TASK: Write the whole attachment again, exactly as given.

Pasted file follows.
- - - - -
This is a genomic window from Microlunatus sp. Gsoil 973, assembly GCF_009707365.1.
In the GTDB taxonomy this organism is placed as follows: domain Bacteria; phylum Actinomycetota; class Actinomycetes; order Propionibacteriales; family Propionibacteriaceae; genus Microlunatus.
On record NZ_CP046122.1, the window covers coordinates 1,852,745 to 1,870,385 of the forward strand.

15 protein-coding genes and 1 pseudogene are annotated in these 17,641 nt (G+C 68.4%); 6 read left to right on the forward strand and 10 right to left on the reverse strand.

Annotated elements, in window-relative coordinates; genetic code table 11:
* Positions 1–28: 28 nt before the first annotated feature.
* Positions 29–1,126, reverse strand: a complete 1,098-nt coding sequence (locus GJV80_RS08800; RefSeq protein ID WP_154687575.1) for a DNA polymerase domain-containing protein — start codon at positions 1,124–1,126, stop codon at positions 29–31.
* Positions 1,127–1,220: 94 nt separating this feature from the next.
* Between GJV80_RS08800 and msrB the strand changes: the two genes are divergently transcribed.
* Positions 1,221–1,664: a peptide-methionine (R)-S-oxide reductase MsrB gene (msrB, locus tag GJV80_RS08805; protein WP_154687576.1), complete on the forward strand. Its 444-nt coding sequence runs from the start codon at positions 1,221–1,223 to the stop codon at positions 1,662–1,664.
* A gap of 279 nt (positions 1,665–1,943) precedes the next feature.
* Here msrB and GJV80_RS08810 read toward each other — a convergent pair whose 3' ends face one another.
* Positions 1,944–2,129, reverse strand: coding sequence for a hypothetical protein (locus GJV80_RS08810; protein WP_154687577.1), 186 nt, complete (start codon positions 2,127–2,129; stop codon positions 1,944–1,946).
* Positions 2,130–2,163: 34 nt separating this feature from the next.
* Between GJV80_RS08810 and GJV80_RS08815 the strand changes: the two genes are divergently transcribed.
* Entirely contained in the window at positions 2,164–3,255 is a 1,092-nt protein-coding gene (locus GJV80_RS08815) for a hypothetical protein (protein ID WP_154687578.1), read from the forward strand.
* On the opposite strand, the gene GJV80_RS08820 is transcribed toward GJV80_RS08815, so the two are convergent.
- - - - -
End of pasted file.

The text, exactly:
This is a genomic window from Microlunatus sp. Gsoil 973, assembly GCF_009707365.1.
In the GTDB taxonomy this organism is placed as follows: domain Bacteria; phylum Actinomycetota; class Actinomycetes; order Propionibacteriales; family Propionibacteriaceae; genus Microlunatus.
On record NZ_CP046122.1, the window covers coordinates 1,852,745 to 1,870,385 of the forward strand.

15 protein-coding genes and 1 pseudogene are annotated in these 17,641 nt (G+C 68.4%); 6 read left to right on the forward strand and 10 right to left on the reverse strand.

Annotated elements, in window-relative coordinates; genetic code table 11:
* Positions 1–28: 28 nt before the first annotated feature.
* Positions 29–1,126, reverse strand: a complete 1,098-nt coding sequence (locus GJV80_RS08800; RefSeq protein ID WP_154687575.1) for a DNA polymerase domain-containing protein — start codon at positions 1,124–1,126, stop codon at positions 29–31.
* Positions 1,127–1,220: 94 nt separating this feature from the next.
* Between GJV80_RS08800 and msrB the strand changes: the two genes are divergently transcribed.
* Positions 1,221–1,664: a peptide-methionine (R)-S-oxide reductase MsrB gene (msrB, locus tag GJV80_RS08805; protein WP_154687576.1), complete on the forward strand. Its 444-nt coding sequence runs from the start codon at positions 1,221–1,223 to the stop codon at positions 1,662–1,664.
* A gap of 279 nt (positions 1,665–1,943) precedes the next feature.
* Here msrB and GJV80_RS08810 read toward each other — a convergent pair whose 3' ends face one another.
* Positions 1,944–2,129, reverse strand: coding sequence for a hypothetical protein (locus GJV80_RS08810; protein WP_154687577.1), 186 nt, complete (start codon positions 2,127–2,129; stop codon positions 1,944–1,946).
* Positions 2,130–2,163: 34 nt separating this feature from the next.
* Between GJV80_RS08810 and GJV80_RS08815 the strand changes: the two genes are divergently transcribed.
* Entirely contained in the window at positions 2,164–3,255 is a 1,092-nt protein-coding gene (locus GJV80_RS08815) for a hypothetical protein (protein ID WP_154687578.1), read from the forward strand.
* On the opposite strand, the gene GJV80_RS08820 is transcribed toward GJV80_RS08815, so the two are convergent.